The Calvin report: The making of Andros Townsend - International - Football - The Independent

The Calvin report: The making of Andros Townsend

Winger is a product of John McDermott’s outstanding Tottenham  Academy, where the emphasis is on the person as much as the skill

No fear. Just Do It. No guts, no glory. Occasionally, the trite slogans of the advertising industry acquire human form. They are embodied by someone like Andros Townsend, who is instantly transformed from unconsidered aspirant to national treasure.

It takes years to create an overnight sensation, and it remains to be seen whether Townsend can help England dispel 40-year-old demons, and defeat Poland on Tuesday to progress to next summer’s World Cup finals.

The perils of presumption and over-promotion are, quite literally, neon-lit. Walking up Wembley Way, in Friday night’s fine rain, the eye was drawn to a display in the eaves of the old Arena. There, in a golden glow, were words like Mesmerising, Amazing, Inspiring, Rewarding.

This was the hype machine in action, an England sponsor seeking to set the agenda by association.  International careers have often been lost in the chasm between premature acclamation and agonised rejection. Wingers are mercurial, egocentric, and prone to the sort of regression endured by David Bentley.

Townsend may yet endure the growing pains of Raheem Sterling, ironically recruited from the Under-21 squad yesterday, to cover for the loss of Tom Cleverley. Sterling struggled to come to terms with sudden fame after breaking through at Liverpool, and has cause to be grateful for the faith of Roy Hodgson, who sees beyond a plateau in form.

The limitations of natural talent, emphasised by the personal and professional immaturity which has hampered Wilfried Zaha’s transition at Manchester United, can be exposed ruthlessly and unexpectedly.

Yet, in a world of sudden squalls, there is now hope and a semblance of serenity. Other emerging English players look at Townsend, who had nine loan spells and was seen as a realistic transfer target by such Championship sides as Millwall and Ipswich, and dream.

They will draw strength from their version of ancient history. Geoff Hurst did not make his full international debut until he played against West Germany on 23 February, 1966, 139 days before the World Cup finals started with England’s deceptive goalless draw against Uruguay.

Ross Barkley is in the early stages of assimilation into the senior squad. His Everton team-mate John Stones, a full-back who may yet migrate to the centre of the defence, is capable of making a late run for recognition. So, too, is Southampton’s James Ward-Prowse, a thoroughly modern midfield player. External influences remain a danger, but Townsend’s mechanics are right, and his basic character traits are sound. He had the strength of will to resist temporary rejection by Spurs at the age of 15; he simply refused to stop coming to the training ground, and was given a second chance he seized.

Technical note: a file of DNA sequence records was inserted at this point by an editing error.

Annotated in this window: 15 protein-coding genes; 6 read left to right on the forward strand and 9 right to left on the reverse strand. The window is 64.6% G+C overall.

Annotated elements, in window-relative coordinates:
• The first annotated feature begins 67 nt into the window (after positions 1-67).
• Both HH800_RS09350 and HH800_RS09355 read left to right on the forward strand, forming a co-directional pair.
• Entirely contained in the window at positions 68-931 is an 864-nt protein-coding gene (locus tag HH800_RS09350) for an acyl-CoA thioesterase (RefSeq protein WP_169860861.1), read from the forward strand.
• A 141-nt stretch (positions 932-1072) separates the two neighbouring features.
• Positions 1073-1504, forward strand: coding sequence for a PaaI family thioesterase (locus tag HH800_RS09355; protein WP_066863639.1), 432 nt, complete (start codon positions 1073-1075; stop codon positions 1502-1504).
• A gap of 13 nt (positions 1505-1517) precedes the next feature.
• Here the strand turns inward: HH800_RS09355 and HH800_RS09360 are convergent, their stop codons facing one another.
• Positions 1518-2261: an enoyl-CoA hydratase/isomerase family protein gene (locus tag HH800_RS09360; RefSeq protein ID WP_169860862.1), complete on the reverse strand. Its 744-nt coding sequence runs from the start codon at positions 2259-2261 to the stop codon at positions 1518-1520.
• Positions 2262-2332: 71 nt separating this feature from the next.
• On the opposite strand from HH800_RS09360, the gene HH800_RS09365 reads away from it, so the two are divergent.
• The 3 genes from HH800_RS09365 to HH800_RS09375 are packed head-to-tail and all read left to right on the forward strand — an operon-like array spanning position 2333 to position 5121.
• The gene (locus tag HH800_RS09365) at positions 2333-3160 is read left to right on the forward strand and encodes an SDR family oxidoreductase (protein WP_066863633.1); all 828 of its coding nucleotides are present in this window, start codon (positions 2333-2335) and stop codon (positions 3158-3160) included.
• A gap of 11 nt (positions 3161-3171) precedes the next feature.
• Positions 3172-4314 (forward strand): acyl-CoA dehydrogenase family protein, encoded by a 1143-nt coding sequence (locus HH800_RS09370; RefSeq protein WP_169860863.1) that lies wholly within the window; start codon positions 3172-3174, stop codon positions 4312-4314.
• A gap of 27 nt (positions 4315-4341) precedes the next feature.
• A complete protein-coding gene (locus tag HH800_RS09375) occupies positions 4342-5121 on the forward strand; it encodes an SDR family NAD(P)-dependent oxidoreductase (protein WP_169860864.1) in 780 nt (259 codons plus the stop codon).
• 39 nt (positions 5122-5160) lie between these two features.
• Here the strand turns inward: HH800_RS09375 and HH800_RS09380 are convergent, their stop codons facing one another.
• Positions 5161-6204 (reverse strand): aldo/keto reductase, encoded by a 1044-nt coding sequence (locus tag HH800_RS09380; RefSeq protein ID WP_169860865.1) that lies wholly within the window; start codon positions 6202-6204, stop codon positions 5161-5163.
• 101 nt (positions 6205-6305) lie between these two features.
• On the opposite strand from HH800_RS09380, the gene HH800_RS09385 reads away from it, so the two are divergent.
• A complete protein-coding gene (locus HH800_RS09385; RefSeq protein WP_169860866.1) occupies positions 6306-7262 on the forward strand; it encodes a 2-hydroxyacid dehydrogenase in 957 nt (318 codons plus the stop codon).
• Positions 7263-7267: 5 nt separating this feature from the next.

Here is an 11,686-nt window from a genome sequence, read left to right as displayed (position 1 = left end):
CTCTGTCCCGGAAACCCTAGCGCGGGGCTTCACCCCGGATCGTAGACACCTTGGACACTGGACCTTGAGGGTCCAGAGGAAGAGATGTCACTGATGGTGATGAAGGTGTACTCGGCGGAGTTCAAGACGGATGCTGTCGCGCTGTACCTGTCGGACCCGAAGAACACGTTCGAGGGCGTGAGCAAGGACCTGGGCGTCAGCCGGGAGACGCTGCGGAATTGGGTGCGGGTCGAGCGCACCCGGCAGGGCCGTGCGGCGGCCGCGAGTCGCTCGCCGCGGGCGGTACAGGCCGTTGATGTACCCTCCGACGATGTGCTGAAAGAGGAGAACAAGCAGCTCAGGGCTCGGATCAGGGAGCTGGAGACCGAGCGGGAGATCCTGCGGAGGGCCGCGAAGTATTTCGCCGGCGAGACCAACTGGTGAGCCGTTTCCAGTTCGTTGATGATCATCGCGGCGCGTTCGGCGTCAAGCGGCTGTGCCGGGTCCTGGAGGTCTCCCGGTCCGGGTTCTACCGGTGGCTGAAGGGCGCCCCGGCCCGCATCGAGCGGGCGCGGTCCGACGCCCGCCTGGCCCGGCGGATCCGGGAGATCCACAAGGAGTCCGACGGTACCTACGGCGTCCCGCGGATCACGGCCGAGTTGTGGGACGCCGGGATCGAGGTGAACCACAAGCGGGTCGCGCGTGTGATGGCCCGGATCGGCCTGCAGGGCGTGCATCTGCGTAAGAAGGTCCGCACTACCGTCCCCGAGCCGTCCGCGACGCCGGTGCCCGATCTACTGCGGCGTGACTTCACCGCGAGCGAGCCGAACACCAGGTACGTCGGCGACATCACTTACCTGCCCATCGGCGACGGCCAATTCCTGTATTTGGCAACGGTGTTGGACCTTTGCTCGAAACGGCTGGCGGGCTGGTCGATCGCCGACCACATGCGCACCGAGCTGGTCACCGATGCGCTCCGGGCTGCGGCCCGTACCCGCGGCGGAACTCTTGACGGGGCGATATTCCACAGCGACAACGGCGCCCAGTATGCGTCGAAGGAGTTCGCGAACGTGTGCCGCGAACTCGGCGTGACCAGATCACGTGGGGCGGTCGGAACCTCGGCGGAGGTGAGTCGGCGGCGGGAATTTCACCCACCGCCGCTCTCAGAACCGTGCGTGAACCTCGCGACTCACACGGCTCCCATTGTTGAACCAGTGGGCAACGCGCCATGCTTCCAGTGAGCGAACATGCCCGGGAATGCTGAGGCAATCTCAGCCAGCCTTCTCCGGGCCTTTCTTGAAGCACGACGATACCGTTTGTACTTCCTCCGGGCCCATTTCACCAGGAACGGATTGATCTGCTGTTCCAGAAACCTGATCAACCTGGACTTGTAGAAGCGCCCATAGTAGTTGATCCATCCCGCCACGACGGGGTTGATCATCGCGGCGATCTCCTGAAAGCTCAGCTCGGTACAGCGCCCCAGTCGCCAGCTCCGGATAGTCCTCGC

He is a product of a system which attempts to factor social trends and attitudes into the development process. It was significant that Hodgson, at last looking comfortable in his own skin during the Montenegro debrief, should admit to paying special attention to Tottenham’s Academy.

He has already capped Steven Caulker, and cited the promise of Tom Carroll. Spurs, who harbour great hopes for Alex Pritchard, currently on loan at Swindon, and striker Shaquille Coulthirst, routinely use psychometric testing as part of their recruitment procedure.

John McDermott, Tottenham’s Academy manager, insists:  “I want everyone involved to understand our philosophy. Today’s children are more curious and bolder than before. We have got to be able to be honest with our kids, have an empathy with them. We can do the scouting reports, examine the sports science, do the physiology, but we need also to look at the person.

“What is he like socially? Where, and how, does he fit into the group? It is a two way process, in which trust can be built up over time. Remember, it could be fourteen years, from a boy being recruited, to him making his first-team debut.

“We do what I call Zidane work. Can our boys twist and turn, protect and use possession, when they have someone up their back? All our players have to have the attributes of a midfield player, that ability to play forward when they are under pressure.

“We have to be careful of being condescending, because the days of the thicko have gone. We have got to see beyond the now. The best players have football courage. Speed across the ground is not their single most important quality. Perception, and speed of thought, is as important.

“Only the mediocre are at their best all the time. We see if boys can cope, by playing up, beyond their natural level, and provide a safety net when they can’t. Of course there will be a time when we have to decide whether the kid has hit the ceiling, and whether it is the end for him, with us at least.

“But until then, we won’t drown talent, by accentuating fear. We live in a world where managers are three or four games away from the sack. Trying to get through to that culture is a major issue for all of us in English football.”

There are justifiable doubts about the window dressing, like Greg Dyke’s flawed Commission, but qualification for Brazil will help to ease the burden of negativity which prompts coaches to adopt a defensive mind-set.

Townsend was set free by his ambition and his opportunity. He expressed his talent, regardless of the occasion, and set a telling example.

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